No Comment, Quotation — September 21, 2008, 8:43 am

Pushkin’s Remembrance

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? ?? ????? ??? ???? ???????? ? ??????
???? ???????????? ??????:
? ??????????? ?????? ????? ????? ?? ???
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?, ? ??????????? ????? ????? ???,
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When the noisy day of mortal men grows still
With illusory nocturnal shadows.
And sleep, the harvest of a day’s exertion,
Sinks down upon the silent city streets
This is my hour of the night, when silent hours
Drag by in painful attentiveness:
During the indolent night the wound of my heart’s serpent
Rises up in me more powerfully;
Imagination surges: my mind, numbed by yearning,
Entertains a parade of tortured thoughts;
Before my eyes, quiet remembrance
Unfurls its lengthy parchment;
Thus set back, I rehearse the course of my life,
I quake and I curse,
I shed bitter tears and complain painfully,
But alas the dismal lines cannot be purged.

Aleksandr Sergeevich Pushkin, Remembrance (????????????) (1827)(S.H. transl.)


So much of the Russian literary tradition has a bittersweet note to it, a sense of loss. And much of this tradition is also marked by a true and very profound patriotism, a pride of the achievements of Russia, but also a melancholy sense. Writers are concerned about the cloud which overshadows their land, preventing its people from finding their way. In a sense this poem of Pushkin’s sends that message, it dwells on the sense of loss, and it reminds us that past shapes present, that the sense of loss is a part of our present reality.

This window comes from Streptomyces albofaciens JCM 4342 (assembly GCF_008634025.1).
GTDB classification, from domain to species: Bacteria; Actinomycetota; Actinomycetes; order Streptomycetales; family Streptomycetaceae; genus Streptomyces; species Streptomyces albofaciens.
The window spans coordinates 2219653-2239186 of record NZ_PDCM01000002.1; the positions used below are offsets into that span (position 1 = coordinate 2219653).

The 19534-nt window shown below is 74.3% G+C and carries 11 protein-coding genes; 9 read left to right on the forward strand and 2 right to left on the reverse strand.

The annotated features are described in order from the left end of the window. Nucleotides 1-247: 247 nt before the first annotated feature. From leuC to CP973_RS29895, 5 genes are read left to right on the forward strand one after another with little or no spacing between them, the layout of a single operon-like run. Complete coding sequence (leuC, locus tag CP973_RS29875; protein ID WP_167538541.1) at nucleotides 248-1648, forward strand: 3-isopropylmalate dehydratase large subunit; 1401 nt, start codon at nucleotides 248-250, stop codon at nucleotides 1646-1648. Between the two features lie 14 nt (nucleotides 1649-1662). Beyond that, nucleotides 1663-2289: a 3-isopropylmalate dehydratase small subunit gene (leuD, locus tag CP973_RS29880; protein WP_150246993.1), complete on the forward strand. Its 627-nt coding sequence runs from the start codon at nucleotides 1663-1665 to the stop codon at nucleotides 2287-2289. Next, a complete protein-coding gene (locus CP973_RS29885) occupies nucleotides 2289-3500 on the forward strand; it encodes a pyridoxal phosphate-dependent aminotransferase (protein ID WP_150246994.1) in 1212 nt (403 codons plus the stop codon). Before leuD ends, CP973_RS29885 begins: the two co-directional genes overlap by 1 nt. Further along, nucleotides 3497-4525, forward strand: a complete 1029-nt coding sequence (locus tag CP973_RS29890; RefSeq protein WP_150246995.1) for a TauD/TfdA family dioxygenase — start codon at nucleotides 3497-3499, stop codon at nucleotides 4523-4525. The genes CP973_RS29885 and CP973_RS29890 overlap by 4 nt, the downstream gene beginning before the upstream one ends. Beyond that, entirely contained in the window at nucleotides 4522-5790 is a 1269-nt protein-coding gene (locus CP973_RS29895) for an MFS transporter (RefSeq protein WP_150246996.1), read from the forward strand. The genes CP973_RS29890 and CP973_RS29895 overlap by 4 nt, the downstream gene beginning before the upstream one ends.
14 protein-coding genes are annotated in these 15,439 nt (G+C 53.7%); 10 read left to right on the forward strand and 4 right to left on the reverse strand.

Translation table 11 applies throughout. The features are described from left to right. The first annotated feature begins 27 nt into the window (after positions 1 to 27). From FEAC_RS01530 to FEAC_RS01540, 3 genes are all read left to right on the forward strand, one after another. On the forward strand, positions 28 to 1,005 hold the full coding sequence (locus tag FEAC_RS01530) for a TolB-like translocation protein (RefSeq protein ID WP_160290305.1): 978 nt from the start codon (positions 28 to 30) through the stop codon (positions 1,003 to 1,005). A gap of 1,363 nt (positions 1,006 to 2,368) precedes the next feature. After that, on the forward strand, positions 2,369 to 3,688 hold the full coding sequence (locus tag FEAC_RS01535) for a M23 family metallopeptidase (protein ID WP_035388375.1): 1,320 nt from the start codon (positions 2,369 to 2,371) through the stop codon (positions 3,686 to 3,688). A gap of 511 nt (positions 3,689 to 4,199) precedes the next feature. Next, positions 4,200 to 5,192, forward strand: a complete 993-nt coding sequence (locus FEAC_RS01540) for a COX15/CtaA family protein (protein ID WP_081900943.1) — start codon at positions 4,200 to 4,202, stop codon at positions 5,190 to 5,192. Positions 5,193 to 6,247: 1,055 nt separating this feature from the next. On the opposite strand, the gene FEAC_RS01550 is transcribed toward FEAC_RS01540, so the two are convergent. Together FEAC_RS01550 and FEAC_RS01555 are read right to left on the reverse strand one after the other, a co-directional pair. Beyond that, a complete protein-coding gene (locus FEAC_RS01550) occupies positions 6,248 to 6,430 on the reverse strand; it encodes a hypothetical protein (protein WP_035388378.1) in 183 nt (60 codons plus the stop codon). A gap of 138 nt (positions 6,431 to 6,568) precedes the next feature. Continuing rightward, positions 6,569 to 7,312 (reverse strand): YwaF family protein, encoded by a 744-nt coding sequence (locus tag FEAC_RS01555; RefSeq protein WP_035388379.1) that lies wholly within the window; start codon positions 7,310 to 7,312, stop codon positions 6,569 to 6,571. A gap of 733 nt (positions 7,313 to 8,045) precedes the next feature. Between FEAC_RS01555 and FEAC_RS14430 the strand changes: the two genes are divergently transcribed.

But what Westerner can really appreciate what it meant to be a Russian in the turmoil and cultivated climate of fear that hung over the country for much of the last century? For a cultured Russian, a person who understood the great and profound depths of a Pushkin or Lermontov, Dostoevsky or Tolstoy, Bunin or Bulgakov, what did it mean to see an overweening state, ruling by terror, crushing every spark of independent thought and creativity? The best and the brightest of several generations were destroyed by the totalitarian onslaught. Some survived, timidly testing the boundaries of their cage. There were great artists who portrayed this bleak horizon, Akhmatova, Mandelstam and Solzhenitsyn, for instance—but there is also Dmitri Shostakovich, who does so brilliantly in his chamber works.

Shostakovich is a master of the bittersweet remembrance of which Pushkin writes. The string quartet no. 8, for instance, or still more movingly the piano trio no. 2 from 1944: they paint in somber tones, filled with pain, but still they are marked by the unremitting press forward, into the future, with the aspiration for a new and better life. This is particularly the case with the “Jewish theme” that forms the bond between these two very great works, an element incorporated perhaps as a remembrance of the holocaust in particular, perhaps as a tribute to the millions of victims of the brutal totalitarianism that rocked and defined the twentieth century. Shostakovich gives us a dance of death, an evocation of the horrors of the totalitarian age, but he closes with a commitment to life and a determination to transcend. Listen to the powerful, sardonic fourth movement of the piano trio, opus 67, in this performance by a group of young soloists from the Music Academy of Ukraine. Do you hear the amazing evocation of klezmer tunes and sonority by the strings? A culture, a way of life, are fading from the scene, and Shostakovich grabs out to remember it. His reach is nurturing, protective. He seeks to preserve. Recollection becomes an act of faith.

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